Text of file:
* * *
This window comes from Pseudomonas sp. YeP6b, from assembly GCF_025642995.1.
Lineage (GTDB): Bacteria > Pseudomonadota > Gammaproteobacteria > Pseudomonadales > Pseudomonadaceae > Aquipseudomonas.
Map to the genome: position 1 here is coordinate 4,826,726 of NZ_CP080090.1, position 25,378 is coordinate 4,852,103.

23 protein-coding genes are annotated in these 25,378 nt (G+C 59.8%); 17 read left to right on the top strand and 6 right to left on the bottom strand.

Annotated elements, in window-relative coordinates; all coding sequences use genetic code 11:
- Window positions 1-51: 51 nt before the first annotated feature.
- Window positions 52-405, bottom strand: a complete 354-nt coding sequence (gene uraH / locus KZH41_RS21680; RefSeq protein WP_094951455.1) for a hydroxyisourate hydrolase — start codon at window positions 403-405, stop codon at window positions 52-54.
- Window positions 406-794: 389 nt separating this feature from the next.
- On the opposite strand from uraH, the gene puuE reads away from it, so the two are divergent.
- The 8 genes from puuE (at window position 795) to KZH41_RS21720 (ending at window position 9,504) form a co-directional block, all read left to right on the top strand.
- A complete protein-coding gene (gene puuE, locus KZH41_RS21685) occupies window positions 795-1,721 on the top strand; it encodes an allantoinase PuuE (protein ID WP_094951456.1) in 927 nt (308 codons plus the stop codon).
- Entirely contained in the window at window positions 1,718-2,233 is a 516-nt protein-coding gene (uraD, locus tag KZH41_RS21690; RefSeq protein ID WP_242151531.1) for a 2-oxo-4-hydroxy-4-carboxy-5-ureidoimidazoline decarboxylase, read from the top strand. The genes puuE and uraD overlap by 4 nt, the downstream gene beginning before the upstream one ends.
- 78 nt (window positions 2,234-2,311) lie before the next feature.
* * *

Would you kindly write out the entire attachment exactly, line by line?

This window comes from Pseudomonas sp. YeP6b, from assembly GCF_025642995.1.
Lineage (GTDB): Bacteria > Pseudomonadota > Gammaproteobacteria > Pseudomonadales > Pseudomonadaceae > Aquipseudomonas.
Map to the genome: position 1 here is coordinate 4,826,726 of NZ_CP080090.1, position 25,378 is coordinate 4,852,103.

23 protein-coding genes are annotated in these 25,378 nt (G+C 59.8%); 17 read left to right on the top strand and 6 right to left on the bottom strand.

Annotated elements, in window-relative coordinates; all coding sequences use genetic code 11:
- Window positions 1-51: 51 nt before the first annotated feature.
- Window positions 52-405, bottom strand: a complete 354-nt coding sequence (gene uraH / locus KZH41_RS21680; RefSeq protein WP_094951455.1) for a hydroxyisourate hydrolase — start codon at window positions 403-405, stop codon at window positions 52-54.
- Window positions 406-794: 389 nt separating this feature from the next.
- On the opposite strand from uraH, the gene puuE reads away from it, so the two are divergent.
- The 8 genes from puuE (at window position 795) to KZH41_RS21720 (ending at window position 9,504) form a co-directional block, all read left to right on the top strand.
- A complete protein-coding gene (gene puuE, locus KZH41_RS21685) occupies window positions 795-1,721 on the top strand; it encodes an allantoinase PuuE (protein ID WP_094951456.1) in 927 nt (308 codons plus the stop codon).
- Entirely contained in the window at window positions 1,718-2,233 is a 516-nt protein-coding gene (uraD, locus tag KZH41_RS21690; RefSeq protein ID WP_242151531.1) for a 2-oxo-4-hydroxy-4-carboxy-5-ureidoimidazoline decarboxylase, read from the top strand. The genes puuE and uraD overlap by 4 nt, the downstream gene beginning before the upstream one ends.
- 78 nt (window positions 2,234-2,311) lie before the next feature.